London, 21 November 2023 – According to an expert survey by the Justice for Journalists Foundation, hundreds of professional and highly educated media workers have left Russia and Belarus in the past three years. Journalists highlighted three main reasons for leaving:
- Legal risks for their media outlet
- Personal legal risks
- Direct threats to their life/well-being
Most media workers who left eventually found refuge in either Georgia or EU countries such as Lithuania, Poland, or Germany. While living abroad, almost a third of respondents quit their media career.
In their new countries of residence, 85% of respondents said they felt either completely or somewhat safe. However, 45% of journalists working abroad continue to face a variety of threats. The most commonly cited threats were:
- Indirect threats to their life/well-being
- Legal risks for the media
- Monitoring, surveillance and hacking
75% of respondents from Belarus and 50% from Russia sought to return to their native countries as soon as possible. Germany, France and the USA rounded out the top five ideal countries to live in.
For Belarusian media workers, the most welcoming countries were Poland and Lithuania, where they received support with visas, finance, housing, medical care and free workspaces. Russian journalists ranked Lithuania in first place and Germany in second.
Russian independent journalists feel the least supported in Georgia, Serbia and Armenia. Georgia was considered the most “unsafe” place to live, followed by the Czech Republic, Germany, Lithuania, Norway and France.
Regarding measures that could strengthen journalists’ sense of security in their current countries of residence, the following were highlighted:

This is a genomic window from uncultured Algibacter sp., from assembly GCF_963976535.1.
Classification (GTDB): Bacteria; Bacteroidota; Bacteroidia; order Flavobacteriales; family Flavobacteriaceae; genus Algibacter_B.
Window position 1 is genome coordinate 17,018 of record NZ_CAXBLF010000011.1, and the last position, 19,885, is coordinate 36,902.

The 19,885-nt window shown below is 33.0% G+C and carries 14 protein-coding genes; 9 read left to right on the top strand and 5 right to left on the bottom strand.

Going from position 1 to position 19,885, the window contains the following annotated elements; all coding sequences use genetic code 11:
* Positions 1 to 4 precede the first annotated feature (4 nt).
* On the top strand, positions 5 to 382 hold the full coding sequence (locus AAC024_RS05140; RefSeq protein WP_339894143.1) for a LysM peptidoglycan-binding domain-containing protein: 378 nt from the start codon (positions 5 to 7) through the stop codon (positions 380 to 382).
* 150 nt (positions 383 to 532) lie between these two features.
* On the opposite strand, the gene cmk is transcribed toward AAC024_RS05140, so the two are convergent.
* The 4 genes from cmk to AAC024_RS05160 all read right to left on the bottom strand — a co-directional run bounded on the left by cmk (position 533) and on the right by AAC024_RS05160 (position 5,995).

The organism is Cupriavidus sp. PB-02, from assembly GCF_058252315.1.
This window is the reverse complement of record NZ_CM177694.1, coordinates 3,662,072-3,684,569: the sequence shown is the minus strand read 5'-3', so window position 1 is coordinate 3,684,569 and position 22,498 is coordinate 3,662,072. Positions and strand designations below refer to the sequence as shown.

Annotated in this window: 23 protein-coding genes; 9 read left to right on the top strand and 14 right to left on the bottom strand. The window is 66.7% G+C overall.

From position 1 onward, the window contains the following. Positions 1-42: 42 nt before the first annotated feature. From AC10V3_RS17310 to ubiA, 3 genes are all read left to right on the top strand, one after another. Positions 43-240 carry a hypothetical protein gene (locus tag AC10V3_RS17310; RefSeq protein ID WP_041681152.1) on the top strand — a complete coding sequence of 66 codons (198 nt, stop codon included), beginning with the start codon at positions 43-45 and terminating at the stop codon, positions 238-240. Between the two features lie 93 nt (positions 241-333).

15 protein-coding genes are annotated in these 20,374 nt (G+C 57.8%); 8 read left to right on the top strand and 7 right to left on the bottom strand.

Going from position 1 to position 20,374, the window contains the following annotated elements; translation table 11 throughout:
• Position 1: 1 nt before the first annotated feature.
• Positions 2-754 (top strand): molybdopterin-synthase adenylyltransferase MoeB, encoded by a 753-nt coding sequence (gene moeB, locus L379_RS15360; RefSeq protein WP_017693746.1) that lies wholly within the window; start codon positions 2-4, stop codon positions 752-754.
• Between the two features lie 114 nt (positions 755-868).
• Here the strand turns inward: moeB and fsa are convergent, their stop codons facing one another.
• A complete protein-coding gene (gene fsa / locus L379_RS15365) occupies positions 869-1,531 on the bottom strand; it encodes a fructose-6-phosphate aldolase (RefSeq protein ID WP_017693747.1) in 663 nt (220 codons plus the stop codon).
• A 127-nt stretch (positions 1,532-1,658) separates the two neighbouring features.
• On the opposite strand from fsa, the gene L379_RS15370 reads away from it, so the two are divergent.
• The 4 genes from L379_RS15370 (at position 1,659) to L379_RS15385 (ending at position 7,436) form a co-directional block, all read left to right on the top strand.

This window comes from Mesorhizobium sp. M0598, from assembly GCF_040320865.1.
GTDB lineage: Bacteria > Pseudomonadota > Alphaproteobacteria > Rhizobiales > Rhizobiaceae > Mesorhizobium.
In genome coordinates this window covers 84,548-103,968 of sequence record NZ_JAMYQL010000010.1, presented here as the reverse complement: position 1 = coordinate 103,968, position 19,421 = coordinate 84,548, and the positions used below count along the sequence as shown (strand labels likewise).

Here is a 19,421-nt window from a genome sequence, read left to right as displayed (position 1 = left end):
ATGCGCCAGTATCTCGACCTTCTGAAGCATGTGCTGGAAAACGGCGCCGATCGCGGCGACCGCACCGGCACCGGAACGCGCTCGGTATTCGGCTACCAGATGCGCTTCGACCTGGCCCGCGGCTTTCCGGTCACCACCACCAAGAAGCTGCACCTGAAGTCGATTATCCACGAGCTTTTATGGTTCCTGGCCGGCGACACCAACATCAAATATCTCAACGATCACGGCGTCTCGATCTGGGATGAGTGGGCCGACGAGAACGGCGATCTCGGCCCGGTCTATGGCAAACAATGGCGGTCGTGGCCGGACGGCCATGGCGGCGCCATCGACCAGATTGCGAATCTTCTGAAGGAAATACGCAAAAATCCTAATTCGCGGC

- Support from NGOs
- Availability of special civil services and government officials
- Support from the local professional community
- Public awareness of journalists in exile
- Training in personal safety and security
This expert survey was conducted by the Justice for Journalists Foundation via an electronic questionnaire. 108 respondents from Russia and Belarus took part in the study. 30% of respondents stopped working in journalism after emigrating. Therefore, their responses were not taken into account in the second part of the study that looked into living conditions in their new country of residence, and measures that would help independent journalists in exile continue to work for their domestic audiences. Almost 60% of respondents were journalists and media managers with more than 10 years of experience.
Data from the Justice for Journalists Foundation’s survey will help to shape recommendations from the Council of Europe regarding assistance to journalists in exile, and will also become the basis for the second stage of the study: in-depth interviews with a number of Russian and Belarusian media workers, commissioned by the Council of Europe.